1) The Founders
Samant Sikka, Sanjeev Sharma and Dhananjay Singh. A 20-year stint with asset management companies helped Sikka realise how difficult it could be for young people to understand the importance of saving money and making the right investment choices. So, he teamed up with Sanjeev Sharma, who worked in the same space, and later brought in IIT-Kharagpur alumnus Dhananjay Singh to build a product that would address this pain point.
2) The Product
Unlike most companies which take the survey route to gain market insights when starting up, the trio met their target audience - the millennials. "We called people and asked them to meet over Friday beer and pizza which would be on us," recalls Sikka. The co-founders were surprised to learn that Gen Y finds it difficult to save money. Consequently, they built an app with four key features. First, there is Spare Change Investment to help users save spare change from their shopping or other expenses. For instance, if one has paid Rs 190 for a Uber ride, she can save the balance Rs 10 and invest the same. User can round up the amount and also decide how frequently they want to do it. Next comes Build Your Own Dreams, a goal-based saving tool. Here you can find out how much you need to save and invest in various assets to fulfil a particular goal within a specific time frame. The app also has tools for tax planning and investments, which can be done via SIP or through lump sum payments.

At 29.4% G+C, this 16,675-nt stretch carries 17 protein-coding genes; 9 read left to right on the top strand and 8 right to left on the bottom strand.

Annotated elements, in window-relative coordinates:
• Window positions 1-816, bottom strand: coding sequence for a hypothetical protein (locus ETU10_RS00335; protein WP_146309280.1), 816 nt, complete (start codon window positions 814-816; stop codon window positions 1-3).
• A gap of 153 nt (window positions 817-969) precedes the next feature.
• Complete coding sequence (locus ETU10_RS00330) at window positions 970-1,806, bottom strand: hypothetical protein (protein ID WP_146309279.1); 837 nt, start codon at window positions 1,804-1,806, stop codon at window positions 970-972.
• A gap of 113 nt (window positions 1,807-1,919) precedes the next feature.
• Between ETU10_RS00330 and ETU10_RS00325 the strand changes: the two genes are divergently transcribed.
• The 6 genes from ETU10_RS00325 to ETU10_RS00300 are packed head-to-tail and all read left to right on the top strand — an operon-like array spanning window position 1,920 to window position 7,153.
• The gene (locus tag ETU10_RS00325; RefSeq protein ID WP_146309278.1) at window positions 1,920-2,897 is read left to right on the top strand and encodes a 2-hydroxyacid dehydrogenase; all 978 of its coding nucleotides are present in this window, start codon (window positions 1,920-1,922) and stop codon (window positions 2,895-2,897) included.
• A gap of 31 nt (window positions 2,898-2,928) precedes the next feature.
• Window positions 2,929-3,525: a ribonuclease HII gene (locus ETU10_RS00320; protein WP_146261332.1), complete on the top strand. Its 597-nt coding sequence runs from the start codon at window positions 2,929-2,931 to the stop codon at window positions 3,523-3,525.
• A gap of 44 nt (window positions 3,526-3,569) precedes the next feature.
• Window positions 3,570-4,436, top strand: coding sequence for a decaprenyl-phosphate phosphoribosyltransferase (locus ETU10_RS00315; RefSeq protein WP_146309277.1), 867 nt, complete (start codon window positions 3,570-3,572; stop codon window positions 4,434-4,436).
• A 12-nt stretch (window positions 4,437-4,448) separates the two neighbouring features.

3) How It Makes Money
As of now, the app is free, but Sqrrl also works as a distributor for a few asset management companies and earns commissions. Plus, it organises financial wellness camps and financial literacy workshops for corporate houses and charges them a service fee. The start-up will soon launch loan, insurance and pension products to increase its revenues.
4) The Way Forward
Going ahead, the company plans to adopt a freemium model for its financial advisory platform. It is also betting big on users from small cities and towns and has already launched its app in eight Indian languages to tap into regional audiences. The company claims that 60 per cent of its users are from B30 cities and 31 per cent of its audience uses a non-English version of the app.